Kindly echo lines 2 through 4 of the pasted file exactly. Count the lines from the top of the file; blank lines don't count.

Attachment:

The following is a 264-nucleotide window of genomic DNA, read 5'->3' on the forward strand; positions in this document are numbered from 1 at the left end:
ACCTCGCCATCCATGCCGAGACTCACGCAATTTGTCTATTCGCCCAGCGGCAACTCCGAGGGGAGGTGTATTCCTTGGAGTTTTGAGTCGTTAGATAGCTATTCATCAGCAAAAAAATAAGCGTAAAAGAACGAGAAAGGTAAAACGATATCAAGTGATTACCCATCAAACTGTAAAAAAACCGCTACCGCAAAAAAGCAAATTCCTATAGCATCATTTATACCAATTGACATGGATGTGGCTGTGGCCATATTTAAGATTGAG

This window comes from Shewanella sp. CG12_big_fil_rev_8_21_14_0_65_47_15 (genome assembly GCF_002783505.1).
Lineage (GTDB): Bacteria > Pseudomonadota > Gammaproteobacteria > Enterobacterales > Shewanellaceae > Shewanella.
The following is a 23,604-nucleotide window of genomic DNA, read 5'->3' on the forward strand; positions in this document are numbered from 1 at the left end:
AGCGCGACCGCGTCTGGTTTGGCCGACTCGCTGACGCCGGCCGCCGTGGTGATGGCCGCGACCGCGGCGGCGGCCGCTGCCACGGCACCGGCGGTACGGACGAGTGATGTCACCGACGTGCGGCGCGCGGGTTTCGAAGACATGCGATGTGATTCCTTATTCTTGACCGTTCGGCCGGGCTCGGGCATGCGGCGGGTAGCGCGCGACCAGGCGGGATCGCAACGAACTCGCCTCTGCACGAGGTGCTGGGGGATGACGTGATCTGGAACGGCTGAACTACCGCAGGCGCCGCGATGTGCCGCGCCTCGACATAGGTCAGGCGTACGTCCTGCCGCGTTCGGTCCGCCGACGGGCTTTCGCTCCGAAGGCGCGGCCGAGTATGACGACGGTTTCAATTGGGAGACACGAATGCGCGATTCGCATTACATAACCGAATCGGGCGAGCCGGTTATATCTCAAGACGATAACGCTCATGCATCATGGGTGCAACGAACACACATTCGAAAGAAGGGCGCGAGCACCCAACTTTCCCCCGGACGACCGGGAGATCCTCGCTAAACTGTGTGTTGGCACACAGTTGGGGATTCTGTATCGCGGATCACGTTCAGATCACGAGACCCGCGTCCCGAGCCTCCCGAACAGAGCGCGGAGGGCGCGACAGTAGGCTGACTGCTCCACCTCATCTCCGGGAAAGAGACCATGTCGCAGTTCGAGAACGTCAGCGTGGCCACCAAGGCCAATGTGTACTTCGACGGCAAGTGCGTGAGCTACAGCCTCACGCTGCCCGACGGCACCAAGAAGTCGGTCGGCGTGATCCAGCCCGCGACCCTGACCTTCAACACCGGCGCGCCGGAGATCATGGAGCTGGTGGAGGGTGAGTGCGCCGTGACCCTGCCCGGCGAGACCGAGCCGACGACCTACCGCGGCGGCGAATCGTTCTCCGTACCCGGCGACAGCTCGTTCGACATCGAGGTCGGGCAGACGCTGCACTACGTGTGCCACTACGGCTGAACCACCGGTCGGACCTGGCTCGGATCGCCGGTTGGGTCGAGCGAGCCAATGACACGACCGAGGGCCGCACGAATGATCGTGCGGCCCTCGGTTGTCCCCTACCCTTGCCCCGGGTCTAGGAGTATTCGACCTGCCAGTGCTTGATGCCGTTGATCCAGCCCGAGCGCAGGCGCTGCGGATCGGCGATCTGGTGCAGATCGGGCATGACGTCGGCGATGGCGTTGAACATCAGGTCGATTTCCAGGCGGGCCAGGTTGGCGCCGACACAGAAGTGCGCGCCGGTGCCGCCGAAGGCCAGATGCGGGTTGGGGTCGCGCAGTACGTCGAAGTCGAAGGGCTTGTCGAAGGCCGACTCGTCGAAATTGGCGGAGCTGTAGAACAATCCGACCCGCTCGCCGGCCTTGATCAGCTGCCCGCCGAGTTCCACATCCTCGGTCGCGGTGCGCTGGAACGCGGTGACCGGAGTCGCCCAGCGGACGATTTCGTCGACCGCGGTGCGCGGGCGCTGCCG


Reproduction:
ACCTCGCCATCCATGCCGAGACTCACGCAATTTGTCTATTCGCCCAGCGGCAACTCCGAGGGGAGGTGTATTCCTTGGAGTTTTGAGTCGTTAGATAGCTATTCATCAGCAAAAAAATAAGCGTAAAAGAACGAGAAAGGTAAAACGATATCAAGTGATTACCCATCAAACTGTAAAAAAACCGCTACCGCAAAAAAGCAAATTCCTATAGCATCATTTATACCAATTGACATGGATGTGGCTGTGGCCATATTTAAGATTGAG

This window comes from Shewanella sp. CG12_big_fil_rev_8_21_14_0_65_47_15 (genome assembly GCF_002783505.1).
Lineage (GTDB): Bacteria > Pseudomonadota > Gammaproteobacteria > Enterobacterales > Shewanellaceae > Shewanella.